Thanks to the sadness induced by the spot-fixing controversy, here's a weak attempt at linking the issue with the retirement of other sporting greats.
For a week or so, it was all about celebrating a past. Reminiscing of a time which boasted of the brilliance of Sir Alex Ferguson and his teams, David Beckham’s curling free-kicks and Adam Gilchrist’s fireworks from his bat.
The trio and a few more have announced their retirement from the activities which had come to define them. These three, however, stand out for an excellence that should remain unmatched.
For many like me who began devouring European football in the early 2000s, Sir Alex Ferguson was supposed to remain Manchester United manager until his death. Actually, turn the calendar back by a decade to the ‘90’s and it would still hold true.
I, quite disturbingly, had pictured his death on the hallowed turf of Old Trafford over and over again. A resignation or retirement simply seemed impossible. Not that I was eager to see him depart. He was a legend and, like many other who stand on the same pedestal, deserved a fascinating send-off. The obsession with his departure, I presume, can be explained by my birth in an era when the club and Sir Alex became synonymous.
I was also born in an age which saw the rise of David Beckham, a footballer whose average abilities were masked by his superstar status and charismatic personality. Actually, to be fair, Beckham did possess an uncanny skill in dead ball situations, in addition to his proficiency at aerial crosses.
His reputation, though, was moulded largely by his off-the-field persona; a realm in which he carved out a number of ambassadorial roles for himself. He transformed from his boy wonder status to national icon in surprisingly quick time, becoming England’s captain in 2000.
Though he failed to lead his country to a major tournament victory, Beckham’s presence hung heavily over the team every time it approached a competition.
The 38-year-old's influence on the game, though, was limited. That honour, albeit in cricket, rests with Adam Gilchrist.
The pre-Gilly era was gentle, in many ways. Wicketkeepers especially loved it. For they could collect balls in their grubby, sweat-soaked gloves all day long and nothing else would be expected of them.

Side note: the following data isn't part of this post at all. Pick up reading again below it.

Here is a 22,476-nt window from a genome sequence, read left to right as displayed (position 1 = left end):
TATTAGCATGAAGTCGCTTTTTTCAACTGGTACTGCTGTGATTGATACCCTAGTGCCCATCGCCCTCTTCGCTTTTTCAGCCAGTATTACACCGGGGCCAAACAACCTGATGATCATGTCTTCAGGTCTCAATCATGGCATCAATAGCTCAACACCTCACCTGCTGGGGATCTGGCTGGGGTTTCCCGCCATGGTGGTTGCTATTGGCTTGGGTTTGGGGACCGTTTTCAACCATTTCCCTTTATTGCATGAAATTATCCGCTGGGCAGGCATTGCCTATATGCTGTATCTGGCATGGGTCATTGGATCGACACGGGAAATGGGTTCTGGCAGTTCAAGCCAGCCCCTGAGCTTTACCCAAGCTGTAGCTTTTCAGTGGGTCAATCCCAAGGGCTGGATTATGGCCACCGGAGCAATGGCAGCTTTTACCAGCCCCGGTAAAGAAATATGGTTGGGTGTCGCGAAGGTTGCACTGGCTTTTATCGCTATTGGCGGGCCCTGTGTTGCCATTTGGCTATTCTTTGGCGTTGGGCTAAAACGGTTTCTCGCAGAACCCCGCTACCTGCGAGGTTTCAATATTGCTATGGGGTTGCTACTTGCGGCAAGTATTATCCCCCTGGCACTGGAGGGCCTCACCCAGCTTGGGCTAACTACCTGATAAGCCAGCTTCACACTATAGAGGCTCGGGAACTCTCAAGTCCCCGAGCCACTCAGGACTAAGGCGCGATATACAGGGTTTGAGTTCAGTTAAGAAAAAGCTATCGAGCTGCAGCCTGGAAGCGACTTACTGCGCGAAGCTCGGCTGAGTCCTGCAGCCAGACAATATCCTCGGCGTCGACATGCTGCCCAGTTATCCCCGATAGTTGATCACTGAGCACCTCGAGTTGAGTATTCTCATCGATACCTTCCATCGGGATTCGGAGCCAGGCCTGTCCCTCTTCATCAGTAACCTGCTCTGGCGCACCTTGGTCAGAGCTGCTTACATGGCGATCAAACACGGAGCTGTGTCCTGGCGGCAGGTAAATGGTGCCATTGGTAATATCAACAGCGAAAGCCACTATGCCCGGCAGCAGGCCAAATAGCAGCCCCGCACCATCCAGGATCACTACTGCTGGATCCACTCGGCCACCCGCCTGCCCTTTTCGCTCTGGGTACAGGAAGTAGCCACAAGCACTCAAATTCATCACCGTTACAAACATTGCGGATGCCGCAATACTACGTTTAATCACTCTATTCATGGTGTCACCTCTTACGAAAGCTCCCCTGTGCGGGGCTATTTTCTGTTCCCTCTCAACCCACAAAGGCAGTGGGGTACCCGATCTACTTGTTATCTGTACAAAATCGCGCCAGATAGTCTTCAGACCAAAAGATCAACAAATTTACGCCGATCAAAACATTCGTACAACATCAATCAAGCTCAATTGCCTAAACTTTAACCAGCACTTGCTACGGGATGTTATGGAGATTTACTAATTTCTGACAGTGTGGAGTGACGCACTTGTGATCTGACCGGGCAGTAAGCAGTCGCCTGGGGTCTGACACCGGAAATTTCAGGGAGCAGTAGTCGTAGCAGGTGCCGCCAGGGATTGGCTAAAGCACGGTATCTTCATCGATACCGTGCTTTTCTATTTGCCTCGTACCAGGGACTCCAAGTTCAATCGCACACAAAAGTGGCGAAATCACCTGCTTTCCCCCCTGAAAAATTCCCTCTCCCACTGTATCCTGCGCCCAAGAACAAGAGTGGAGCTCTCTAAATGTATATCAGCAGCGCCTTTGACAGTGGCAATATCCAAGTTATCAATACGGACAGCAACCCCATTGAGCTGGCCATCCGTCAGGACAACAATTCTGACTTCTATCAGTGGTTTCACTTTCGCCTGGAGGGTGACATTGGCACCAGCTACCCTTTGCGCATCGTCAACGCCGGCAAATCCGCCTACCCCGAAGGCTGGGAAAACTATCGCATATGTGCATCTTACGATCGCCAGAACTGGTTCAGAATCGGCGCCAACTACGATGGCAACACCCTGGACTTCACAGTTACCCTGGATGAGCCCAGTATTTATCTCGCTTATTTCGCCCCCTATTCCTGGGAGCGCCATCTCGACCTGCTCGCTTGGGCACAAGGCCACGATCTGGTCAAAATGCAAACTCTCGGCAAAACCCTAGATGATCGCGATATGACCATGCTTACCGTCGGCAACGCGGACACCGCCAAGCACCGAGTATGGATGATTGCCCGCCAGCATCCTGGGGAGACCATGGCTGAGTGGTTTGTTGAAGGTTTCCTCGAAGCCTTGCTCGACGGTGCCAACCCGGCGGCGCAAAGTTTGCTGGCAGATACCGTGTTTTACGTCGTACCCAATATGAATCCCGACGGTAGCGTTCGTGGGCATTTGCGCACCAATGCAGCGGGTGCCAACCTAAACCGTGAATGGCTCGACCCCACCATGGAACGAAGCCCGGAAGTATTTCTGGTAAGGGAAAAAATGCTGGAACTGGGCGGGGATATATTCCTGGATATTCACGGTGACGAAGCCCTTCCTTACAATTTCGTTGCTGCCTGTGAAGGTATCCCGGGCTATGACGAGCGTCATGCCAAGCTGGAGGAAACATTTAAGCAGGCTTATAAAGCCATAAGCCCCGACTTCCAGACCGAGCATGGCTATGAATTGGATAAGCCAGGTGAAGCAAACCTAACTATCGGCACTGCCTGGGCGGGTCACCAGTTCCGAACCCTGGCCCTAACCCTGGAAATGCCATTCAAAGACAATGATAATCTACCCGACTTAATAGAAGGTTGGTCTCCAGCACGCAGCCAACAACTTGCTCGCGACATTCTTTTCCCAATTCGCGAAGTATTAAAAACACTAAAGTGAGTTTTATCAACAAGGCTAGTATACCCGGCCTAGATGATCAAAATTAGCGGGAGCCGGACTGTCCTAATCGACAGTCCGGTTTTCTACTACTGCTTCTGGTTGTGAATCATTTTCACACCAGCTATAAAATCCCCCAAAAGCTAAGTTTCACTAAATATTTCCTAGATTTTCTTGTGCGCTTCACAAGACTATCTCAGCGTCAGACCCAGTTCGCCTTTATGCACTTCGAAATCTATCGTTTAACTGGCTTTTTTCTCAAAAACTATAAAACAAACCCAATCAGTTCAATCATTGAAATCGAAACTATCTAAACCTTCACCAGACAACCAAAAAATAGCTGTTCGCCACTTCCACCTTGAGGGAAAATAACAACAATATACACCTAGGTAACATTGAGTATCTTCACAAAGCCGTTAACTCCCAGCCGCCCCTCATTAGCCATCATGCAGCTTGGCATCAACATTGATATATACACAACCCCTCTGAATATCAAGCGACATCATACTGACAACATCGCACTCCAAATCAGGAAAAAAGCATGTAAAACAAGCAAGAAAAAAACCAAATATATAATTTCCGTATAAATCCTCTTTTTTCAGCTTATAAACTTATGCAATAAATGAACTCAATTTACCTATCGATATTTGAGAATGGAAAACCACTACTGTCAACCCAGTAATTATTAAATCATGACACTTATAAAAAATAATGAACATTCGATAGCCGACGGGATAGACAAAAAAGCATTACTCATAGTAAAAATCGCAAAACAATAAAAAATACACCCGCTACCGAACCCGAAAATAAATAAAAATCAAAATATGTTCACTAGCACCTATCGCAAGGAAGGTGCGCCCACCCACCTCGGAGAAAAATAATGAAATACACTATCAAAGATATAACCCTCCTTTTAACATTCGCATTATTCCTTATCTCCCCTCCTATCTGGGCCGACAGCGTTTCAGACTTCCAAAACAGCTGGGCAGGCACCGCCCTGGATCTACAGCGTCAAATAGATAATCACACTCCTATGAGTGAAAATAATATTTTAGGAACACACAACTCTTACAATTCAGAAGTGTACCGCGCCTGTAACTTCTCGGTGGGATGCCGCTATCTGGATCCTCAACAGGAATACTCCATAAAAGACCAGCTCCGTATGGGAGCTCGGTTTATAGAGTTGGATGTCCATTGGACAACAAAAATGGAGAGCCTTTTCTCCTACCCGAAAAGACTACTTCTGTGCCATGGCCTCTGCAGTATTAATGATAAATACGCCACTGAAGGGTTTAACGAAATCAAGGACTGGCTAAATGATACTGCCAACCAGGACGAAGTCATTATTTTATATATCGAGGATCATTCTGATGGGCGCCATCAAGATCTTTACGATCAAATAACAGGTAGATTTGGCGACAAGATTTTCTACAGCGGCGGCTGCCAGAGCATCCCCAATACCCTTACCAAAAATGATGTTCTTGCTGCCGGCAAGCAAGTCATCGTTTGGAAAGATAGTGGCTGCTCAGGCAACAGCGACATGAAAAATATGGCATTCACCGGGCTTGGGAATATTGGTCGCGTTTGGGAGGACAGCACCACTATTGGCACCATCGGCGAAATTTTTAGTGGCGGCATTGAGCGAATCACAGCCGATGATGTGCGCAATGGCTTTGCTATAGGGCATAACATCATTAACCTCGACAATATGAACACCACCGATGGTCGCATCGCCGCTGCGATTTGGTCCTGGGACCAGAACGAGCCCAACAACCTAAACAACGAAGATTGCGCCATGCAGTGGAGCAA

Around the time Gilchrist arrived on the cricketing scene, very few would contribute to batting totals regularly. The likes of Moin Khan or Romesh Kaluwitharna could play the role of an able partner well, but rarely did they stretch their limits.
Gilchrist was a different commodity, not an upgrade but a different software. Not a wicketkeeper, mind you, but a wicketkeeper-batsman.
Though the Australian retired from the international stage in 2008, we were still fortunate enough to see the old dasher in action in the IPL. However, with Gilchrist bidding farewell to all forms of cricket on Saturday, it’s on YouTube and not live TV now where he can be witnessed in all his pomp.
The retirements of the aforementioned trio and their successful careers gained a different meaning for me when Sreesanth, Ajit Chandila and Ankeet Chavan were arrested for their alleged involvement in spot-fixing in the IPL.
Here was another trio, a group that transported us into the great depths of cynicism. While we attach the heady feeling of glory with Ferguson, Beckham and Gilchrist, the ethical failure of the disgraced Rajasthan Royals players consumes us.
For now, let’s eschew our temptations to pass moral judgments on the credibility of the IPL and the inefficiency of the BCCI. That’s a question for another day. Anyway, as the story is yet to reach its completion, it would be unfair to rush to any conclusions presently.
But it would be just to remark that cricket seems to be losing its battle against fixing. With every controversy, arrives darker muck which covers a larger ground than before. It’s getting hopeless, really. Cricket seems to be losing its batting against fixing. Wait! Didn’t I write that before? Despair, all around…
How to combat this? Better mentoring or monitoring or deterrence in form of strong punishment? Each of those options are worthy of serious consideration and may have a serious effect on cricket’s future. Presently, though, there’s just sadness. Dark, gloomy, murky, intractable sadness…